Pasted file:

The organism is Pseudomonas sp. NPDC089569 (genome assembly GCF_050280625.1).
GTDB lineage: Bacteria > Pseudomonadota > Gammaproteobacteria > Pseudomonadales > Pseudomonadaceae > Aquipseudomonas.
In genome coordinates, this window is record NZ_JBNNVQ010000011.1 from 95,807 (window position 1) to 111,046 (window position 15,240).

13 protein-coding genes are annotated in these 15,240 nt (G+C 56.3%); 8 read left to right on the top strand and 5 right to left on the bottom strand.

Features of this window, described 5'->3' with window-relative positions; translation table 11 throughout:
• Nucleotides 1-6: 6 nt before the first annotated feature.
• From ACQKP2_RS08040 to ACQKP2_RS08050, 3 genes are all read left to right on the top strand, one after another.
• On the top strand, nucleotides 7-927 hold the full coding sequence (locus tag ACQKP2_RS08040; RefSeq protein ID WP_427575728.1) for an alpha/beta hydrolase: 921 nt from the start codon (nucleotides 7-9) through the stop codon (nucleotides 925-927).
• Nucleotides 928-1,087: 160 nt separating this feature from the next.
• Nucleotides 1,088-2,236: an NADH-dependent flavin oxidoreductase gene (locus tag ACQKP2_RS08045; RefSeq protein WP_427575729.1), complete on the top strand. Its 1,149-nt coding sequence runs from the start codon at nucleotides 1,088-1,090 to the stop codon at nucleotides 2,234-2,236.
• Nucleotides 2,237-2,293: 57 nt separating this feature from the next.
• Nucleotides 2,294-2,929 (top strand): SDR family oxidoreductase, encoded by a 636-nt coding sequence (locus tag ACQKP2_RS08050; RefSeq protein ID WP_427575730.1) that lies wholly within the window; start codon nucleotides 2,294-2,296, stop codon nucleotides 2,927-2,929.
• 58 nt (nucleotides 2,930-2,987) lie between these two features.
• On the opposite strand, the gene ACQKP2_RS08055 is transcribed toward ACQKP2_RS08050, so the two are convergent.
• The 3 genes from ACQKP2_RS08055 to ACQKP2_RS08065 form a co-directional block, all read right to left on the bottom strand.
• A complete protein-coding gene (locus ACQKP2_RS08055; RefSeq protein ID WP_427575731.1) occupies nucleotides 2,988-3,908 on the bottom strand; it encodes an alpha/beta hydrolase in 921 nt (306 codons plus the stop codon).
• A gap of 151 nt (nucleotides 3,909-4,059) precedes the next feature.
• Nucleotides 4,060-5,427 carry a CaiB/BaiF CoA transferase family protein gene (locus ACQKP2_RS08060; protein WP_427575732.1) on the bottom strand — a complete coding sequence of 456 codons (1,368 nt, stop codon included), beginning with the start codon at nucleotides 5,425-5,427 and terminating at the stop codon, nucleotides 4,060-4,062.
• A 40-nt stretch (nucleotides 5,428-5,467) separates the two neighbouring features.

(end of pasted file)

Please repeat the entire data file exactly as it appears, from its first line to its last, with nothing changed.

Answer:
The organism is Pseudomonas sp. NPDC089569 (genome assembly GCF_050280625.1).
GTDB lineage: Bacteria > Pseudomonadota > Gammaproteobacteria > Pseudomonadales > Pseudomonadaceae > Aquipseudomonas.
In genome coordinates, this window is record NZ_JBNNVQ010000011.1 from 95,807 (window position 1) to 111,046 (window position 15,240).

13 protein-coding genes are annotated in these 15,240 nt (G+C 56.3%); 8 read left to right on the top strand and 5 right to left on the bottom strand.

Features of this window, described 5'->3' with window-relative positions; translation table 11 throughout:
• Nucleotides 1-6: 6 nt before the first annotated feature.
• From ACQKP2_RS08040 to ACQKP2_RS08050, 3 genes are all read left to right on the top strand, one after another.
• On the top strand, nucleotides 7-927 hold the full coding sequence (locus tag ACQKP2_RS08040; RefSeq protein ID WP_427575728.1) for an alpha/beta hydrolase: 921 nt from the start codon (nucleotides 7-9) through the stop codon (nucleotides 925-927).
• Nucleotides 928-1,087: 160 nt separating this feature from the next.
• Nucleotides 1,088-2,236: an NADH-dependent flavin oxidoreductase gene (locus tag ACQKP2_RS08045; RefSeq protein WP_427575729.1), complete on the top strand. Its 1,149-nt coding sequence runs from the start codon at nucleotides 1,088-1,090 to the stop codon at nucleotides 2,234-2,236.
• Nucleotides 2,237-2,293: 57 nt separating this feature from the next.
• Nucleotides 2,294-2,929 (top strand): SDR family oxidoreductase, encoded by a 636-nt coding sequence (locus tag ACQKP2_RS08050; RefSeq protein ID WP_427575730.1) that lies wholly within the window; start codon nucleotides 2,294-2,296, stop codon nucleotides 2,927-2,929.
• 58 nt (nucleotides 2,930-2,987) lie between these two features.
• On the opposite strand, the gene ACQKP2_RS08055 is transcribed toward ACQKP2_RS08050, so the two are convergent.
• The 3 genes from ACQKP2_RS08055 to ACQKP2_RS08065 form a co-directional block, all read right to left on the bottom strand.
• A complete protein-coding gene (locus ACQKP2_RS08055; RefSeq protein ID WP_427575731.1) occupies nucleotides 2,988-3,908 on the bottom strand; it encodes an alpha/beta hydrolase in 921 nt (306 codons plus the stop codon).
• A gap of 151 nt (nucleotides 3,909-4,059) precedes the next feature.
• Nucleotides 4,060-5,427 carry a CaiB/BaiF CoA transferase family protein gene (locus ACQKP2_RS08060; protein WP_427575732.1) on the bottom strand — a complete coding sequence of 456 codons (1,368 nt, stop codon included), beginning with the start codon at nucleotides 5,425-5,427 and terminating at the stop codon, nucleotides 4,060-4,062.
• A 40-nt stretch (nucleotides 5,428-5,467) separates the two neighbouring features.